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Re: Ideas for an Email Specification

From: Chaals McCathie Nevile <chaals@yandex-team.ru>
Date: Mon, 11 Jul 2016 20:45:35 +0200
To: "public-htmail@w3.org" <public-htmail@w3.org>, "Hall, Charles (DET-MRM)" <Charles.Hall@mrm-mccann.com>
Message-ID: <op.ykf8rjeos7agh9@chaals-osx2.local>
On Mon, 11 Jul 2016 15:14:36 +0200, Hall, Charles (DET-MRM)  
<Charles.Hall@mrm-mccann.com> wrote:

> This is what I think that looks like. Please feel free to correct any  
> glaring inaccuracies or omissions.
>
> Whitelist
>
>   1.  By default, no HTML element or CSS property is supported.
…
> Blacklist
>
>   1.  By default, all HTML elements and CSS properties are supported.
…
> If this is accurate, I prefer the blacklist model. It seems to put more  
> burden on the email client vendor to prove why a feature should not be  
> supported.
>
> Thoughts?

This doesn't match my experience of reality - and I have worked with  
several email client producers, making webmail, and browser-based and  
independent standalone email applications.

Developers work with a rendering engine, which is capable of handling  
various parts of HTML and CSS. Different engines work differently, there  
are different motivations for using one or another, and there can be a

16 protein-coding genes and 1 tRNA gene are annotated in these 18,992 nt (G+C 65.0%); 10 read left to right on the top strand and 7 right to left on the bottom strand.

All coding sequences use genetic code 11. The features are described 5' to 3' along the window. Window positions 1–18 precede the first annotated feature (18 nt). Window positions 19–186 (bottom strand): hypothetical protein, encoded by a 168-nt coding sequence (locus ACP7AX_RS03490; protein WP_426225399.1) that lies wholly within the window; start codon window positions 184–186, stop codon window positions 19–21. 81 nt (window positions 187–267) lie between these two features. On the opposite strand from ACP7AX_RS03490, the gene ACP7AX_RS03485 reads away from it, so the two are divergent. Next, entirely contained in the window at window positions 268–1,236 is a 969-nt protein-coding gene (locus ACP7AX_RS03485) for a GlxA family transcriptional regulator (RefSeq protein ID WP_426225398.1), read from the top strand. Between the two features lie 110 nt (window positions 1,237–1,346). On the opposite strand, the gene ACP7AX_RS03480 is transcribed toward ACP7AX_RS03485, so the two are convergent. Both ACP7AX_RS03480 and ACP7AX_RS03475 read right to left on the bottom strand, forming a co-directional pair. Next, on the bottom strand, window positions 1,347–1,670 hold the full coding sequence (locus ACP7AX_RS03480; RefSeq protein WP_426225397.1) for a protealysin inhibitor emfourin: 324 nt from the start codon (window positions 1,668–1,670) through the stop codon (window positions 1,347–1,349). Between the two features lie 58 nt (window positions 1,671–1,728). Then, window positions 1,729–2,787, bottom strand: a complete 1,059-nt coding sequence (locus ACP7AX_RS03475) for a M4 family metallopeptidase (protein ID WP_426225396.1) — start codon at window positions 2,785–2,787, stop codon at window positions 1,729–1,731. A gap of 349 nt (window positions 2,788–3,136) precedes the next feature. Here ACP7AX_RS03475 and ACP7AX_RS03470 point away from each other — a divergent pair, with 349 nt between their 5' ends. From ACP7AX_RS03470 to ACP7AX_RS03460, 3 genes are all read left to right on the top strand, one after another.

very high cost in changing from one free product to another.

They also work with a filter, which might be setup on a whitelist,  
blacklist, or combination strategy.

And they get feedback from clients and others who are using their tools,  
which they prioritise according to their internal work methodology,  
ranging from carefully counting the number of instances of a request for  
change, through studying the practical impact on their software and their  
clients, to just randomly picking up the next thing that came over the  
fence.

We don't have a means to force developers to work according to a document,  
or our principles, so if we don't do our work in a way that fits in with  
them, we're unlikely to make much headway unless someone happens to own  
some development teams for major email applications.

Providing a case for a particular change tends to work best and most  
broadly if you can show that it solves a real problem for people creating  
email, and describe that problem in terms of what is needed and who is  
asking for it in practice. Providing clear test cases, expected results,  
and some information about actual results is also very helpful.

If you know the rendering engine, and what problems it might have, that's  
useful too, but far less essential unless you were planning to work on it  
yourself.

cheers

Chaals

-- 
Charles McCathie Nevile - web standards - CTO Office, Yandex
  chaals@yandex-team.ru - - - Find more at http://yandex.com
Received on Monday, 11 July 2016 18:46:10 UTC

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